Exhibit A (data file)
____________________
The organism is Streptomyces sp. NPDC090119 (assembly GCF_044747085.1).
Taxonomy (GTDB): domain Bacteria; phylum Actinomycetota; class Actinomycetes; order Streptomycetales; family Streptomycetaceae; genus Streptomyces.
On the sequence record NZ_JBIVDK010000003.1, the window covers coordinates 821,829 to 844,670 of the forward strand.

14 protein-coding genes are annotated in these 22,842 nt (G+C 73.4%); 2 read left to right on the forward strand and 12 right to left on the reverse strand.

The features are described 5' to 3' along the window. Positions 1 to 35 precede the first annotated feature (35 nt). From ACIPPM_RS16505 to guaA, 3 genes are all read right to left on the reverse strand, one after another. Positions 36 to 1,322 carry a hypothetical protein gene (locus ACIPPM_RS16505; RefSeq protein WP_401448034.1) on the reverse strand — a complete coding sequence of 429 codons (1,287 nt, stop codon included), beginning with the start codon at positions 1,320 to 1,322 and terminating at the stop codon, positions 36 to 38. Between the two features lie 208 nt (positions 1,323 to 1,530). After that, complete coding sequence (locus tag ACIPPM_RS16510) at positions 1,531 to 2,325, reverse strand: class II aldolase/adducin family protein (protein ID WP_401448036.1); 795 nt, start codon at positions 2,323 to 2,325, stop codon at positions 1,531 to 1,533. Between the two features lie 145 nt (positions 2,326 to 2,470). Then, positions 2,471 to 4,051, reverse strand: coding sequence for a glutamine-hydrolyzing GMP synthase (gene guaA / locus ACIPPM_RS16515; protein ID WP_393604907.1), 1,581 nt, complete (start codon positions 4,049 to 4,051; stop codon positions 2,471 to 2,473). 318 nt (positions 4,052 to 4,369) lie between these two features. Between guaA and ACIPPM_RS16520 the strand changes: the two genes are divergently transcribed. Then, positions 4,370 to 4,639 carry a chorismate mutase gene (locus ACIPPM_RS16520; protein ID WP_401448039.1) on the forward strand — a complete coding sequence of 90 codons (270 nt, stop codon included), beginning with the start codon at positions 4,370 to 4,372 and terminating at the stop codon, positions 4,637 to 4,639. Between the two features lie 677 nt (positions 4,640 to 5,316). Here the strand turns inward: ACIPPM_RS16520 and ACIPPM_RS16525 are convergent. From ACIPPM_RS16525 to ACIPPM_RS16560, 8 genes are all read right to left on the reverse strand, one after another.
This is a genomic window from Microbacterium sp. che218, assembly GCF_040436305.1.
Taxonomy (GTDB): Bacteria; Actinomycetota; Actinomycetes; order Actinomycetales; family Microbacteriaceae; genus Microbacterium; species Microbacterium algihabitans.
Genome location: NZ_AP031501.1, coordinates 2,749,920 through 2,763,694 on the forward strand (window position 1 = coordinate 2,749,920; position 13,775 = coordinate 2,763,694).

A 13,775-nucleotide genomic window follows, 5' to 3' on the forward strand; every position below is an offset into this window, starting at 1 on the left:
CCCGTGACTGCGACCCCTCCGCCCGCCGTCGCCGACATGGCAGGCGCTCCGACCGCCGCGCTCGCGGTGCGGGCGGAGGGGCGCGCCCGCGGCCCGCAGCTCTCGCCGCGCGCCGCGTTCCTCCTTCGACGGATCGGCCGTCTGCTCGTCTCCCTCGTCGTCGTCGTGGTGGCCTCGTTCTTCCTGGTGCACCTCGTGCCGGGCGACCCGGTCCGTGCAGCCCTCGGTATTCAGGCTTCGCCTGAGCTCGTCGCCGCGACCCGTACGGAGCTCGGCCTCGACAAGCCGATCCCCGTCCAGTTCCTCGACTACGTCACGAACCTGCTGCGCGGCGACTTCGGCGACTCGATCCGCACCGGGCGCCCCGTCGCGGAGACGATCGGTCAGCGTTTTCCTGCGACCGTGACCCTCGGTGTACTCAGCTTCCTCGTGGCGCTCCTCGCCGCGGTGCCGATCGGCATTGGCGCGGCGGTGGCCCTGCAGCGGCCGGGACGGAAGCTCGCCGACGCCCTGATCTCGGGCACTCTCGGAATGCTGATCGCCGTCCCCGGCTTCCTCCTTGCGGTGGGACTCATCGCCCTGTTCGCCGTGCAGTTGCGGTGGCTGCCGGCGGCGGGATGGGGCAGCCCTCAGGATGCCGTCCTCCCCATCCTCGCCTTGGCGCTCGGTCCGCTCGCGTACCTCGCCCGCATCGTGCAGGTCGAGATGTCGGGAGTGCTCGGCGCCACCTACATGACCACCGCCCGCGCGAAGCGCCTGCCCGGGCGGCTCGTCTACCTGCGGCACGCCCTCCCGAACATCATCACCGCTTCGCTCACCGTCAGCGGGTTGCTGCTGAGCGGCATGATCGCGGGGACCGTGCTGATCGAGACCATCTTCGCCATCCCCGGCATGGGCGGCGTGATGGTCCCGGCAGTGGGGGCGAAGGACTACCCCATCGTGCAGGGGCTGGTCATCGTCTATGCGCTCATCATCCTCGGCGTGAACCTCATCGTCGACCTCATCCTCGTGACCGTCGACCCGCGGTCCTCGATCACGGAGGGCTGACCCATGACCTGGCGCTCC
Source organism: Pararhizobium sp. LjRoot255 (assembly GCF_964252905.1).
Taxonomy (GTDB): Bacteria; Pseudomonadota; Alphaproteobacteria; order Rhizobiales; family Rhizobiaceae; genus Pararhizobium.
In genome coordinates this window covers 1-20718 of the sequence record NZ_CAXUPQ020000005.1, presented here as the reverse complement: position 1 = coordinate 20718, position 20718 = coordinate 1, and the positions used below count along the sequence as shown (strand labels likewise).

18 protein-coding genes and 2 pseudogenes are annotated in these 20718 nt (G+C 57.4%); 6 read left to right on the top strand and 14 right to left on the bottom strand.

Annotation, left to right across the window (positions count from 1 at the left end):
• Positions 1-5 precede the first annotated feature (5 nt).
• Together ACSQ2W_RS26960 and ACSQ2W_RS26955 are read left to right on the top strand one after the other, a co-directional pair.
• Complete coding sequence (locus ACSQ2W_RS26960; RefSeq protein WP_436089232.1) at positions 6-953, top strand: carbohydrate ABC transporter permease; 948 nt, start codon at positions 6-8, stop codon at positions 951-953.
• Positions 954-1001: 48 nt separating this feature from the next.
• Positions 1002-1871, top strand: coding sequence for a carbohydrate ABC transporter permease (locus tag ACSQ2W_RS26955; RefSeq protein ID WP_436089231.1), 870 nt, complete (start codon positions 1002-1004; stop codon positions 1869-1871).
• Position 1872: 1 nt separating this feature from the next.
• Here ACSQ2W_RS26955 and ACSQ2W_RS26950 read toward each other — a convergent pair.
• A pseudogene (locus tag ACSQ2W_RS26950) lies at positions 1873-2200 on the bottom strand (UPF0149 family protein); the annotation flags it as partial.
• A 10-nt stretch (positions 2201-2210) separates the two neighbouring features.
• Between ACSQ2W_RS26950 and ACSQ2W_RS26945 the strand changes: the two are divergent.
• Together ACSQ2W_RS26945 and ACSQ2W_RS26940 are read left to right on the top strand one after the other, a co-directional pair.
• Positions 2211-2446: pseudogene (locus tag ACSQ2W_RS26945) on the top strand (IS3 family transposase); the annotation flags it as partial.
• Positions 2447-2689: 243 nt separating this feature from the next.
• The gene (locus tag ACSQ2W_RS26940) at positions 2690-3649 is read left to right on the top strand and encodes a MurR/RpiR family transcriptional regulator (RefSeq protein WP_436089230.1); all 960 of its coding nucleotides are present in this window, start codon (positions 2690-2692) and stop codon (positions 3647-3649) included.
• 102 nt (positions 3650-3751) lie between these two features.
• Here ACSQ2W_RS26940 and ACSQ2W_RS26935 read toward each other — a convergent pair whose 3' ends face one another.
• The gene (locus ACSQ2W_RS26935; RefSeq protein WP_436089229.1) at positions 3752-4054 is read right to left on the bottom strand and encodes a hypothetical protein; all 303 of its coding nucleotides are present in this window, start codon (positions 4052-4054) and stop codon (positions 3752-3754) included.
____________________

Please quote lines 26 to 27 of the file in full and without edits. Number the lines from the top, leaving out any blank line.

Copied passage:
• Together ACSQ2W_RS26945 and ACSQ2W_RS26940 are read left to right on the top strand one after the other, a co-directional pair.
• Positions 2211-2446: pseudogene (locus tag ACSQ2W_RS26945) on the top strand (IS3 family transposase); the annotation flags it as partial.